Post-1994, Canada supported South Africa's re-entry into a broad range of multilateral organisations and since then, the two countries have worked closely on important multilateral issues. It is worth noting that South Africa's 1996 Constitution and Bill of Rights draw heavily on Canada's Charter of Rights and Freedoms. “We funded a lot of capacity building for the new democratic South Africa. We also had teams come here as consultants in helping the South Africans put together the documents that are required to run a new country and amongst them was the constitution… Canada amended its constitution in the early 1980s so we were fresh from the experience and we brought our experts to South Africa,” HC Barban explained.

To solidify and enhance relations between Canada and South Africa, the two countries hold annual bilateral consultations on foreign policy, trade and development issues. These consultations cover issues as diverse as education and youth development, investment, mining, technical cooperation and defence relations. HC Barban reiterates that Canada and South Africa are “partners in trying to work towards a more secure world. I recently attended the AU Summit in Johannesburg where Canada is an observer. We see South Africa as a leading country in southern Africa and it can help in finding solutions to security challenges on the continent.”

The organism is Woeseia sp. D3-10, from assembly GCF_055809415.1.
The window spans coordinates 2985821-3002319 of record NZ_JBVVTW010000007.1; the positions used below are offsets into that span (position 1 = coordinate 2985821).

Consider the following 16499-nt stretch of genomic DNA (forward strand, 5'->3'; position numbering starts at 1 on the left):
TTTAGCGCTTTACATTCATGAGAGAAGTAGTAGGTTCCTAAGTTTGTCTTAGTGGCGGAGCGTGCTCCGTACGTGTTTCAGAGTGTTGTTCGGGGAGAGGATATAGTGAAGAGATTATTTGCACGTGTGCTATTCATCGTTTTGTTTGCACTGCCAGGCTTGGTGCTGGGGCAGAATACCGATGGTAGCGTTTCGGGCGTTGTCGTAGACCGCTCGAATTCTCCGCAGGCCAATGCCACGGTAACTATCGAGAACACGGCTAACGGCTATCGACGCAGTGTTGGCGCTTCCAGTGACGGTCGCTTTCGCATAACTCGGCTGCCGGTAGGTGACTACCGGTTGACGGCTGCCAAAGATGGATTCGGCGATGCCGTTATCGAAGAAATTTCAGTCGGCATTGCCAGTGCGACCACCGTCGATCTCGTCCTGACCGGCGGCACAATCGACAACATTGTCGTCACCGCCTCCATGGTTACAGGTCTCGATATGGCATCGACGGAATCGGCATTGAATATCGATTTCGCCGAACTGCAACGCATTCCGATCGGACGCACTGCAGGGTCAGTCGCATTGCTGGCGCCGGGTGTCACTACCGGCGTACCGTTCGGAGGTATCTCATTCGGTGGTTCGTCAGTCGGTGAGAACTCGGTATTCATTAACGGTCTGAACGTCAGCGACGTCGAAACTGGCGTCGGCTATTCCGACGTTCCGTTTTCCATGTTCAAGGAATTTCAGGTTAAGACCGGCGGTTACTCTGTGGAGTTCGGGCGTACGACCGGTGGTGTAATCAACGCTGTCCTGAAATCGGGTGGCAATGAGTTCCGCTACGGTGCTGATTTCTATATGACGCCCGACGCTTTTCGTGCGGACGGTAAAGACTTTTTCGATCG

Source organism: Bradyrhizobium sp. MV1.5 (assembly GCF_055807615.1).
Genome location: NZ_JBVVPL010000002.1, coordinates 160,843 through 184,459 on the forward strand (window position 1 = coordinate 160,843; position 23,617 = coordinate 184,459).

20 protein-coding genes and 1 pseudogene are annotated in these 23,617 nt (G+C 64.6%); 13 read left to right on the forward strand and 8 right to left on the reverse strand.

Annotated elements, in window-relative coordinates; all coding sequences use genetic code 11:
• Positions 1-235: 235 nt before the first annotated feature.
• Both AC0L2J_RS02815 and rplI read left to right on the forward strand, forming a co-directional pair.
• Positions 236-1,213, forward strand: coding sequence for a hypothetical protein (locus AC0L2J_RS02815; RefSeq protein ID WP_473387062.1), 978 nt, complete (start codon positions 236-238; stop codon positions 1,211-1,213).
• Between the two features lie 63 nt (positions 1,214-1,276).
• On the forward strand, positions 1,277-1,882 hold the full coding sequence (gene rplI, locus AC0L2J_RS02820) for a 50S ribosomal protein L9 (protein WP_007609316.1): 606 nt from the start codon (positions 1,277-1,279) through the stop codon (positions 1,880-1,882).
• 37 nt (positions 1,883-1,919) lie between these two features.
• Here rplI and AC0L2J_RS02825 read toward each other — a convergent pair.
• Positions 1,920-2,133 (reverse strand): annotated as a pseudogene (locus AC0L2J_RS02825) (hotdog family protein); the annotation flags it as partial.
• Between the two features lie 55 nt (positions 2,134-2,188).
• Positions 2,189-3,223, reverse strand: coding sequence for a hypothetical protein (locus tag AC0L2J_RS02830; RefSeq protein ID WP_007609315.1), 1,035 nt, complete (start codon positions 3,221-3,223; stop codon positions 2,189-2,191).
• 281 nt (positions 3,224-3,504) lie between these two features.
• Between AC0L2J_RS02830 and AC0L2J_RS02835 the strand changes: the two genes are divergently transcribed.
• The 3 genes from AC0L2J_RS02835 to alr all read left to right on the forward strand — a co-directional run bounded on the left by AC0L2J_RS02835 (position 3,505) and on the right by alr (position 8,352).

Additionally both countries have signed a number of agreements and are likely to sign more in the coming months covering areas such as nuclear industrial cooperation, space agencies collaboration, and science and technology.

In the meantime, HC Barban notes that although South Africa is a middle-income country, it still faces many developmental challenges including the need to reduce social inequality and improve access to service delivery to marginalised populations, particularly women and children.  Canada’s assistance has been focussed on assisting South Africa to address these challenges by strengthening South Africa's public institutions. Canada has been working with central government agencies, non-governmental organisations and the private sector to:
•    Improve service delivery, particularly for poor and vulnerable populations, and especially women, children and youth;
•    Build the institutional capacity of South African government and civil society partners so as to promote greater accountability, transparency, and responsiveness;
•    Increase the capacity of local and national institutions to manage natural resources in a sustainable and responsible manner; and
•    Promote and maintain high standard skills, professionalism, ethics and integrity at all levels of government.

Importantly, Canada supports the South African National Development Plan “to make South Africa a better functioning state and bureaucracy for its people,” HC Barban says.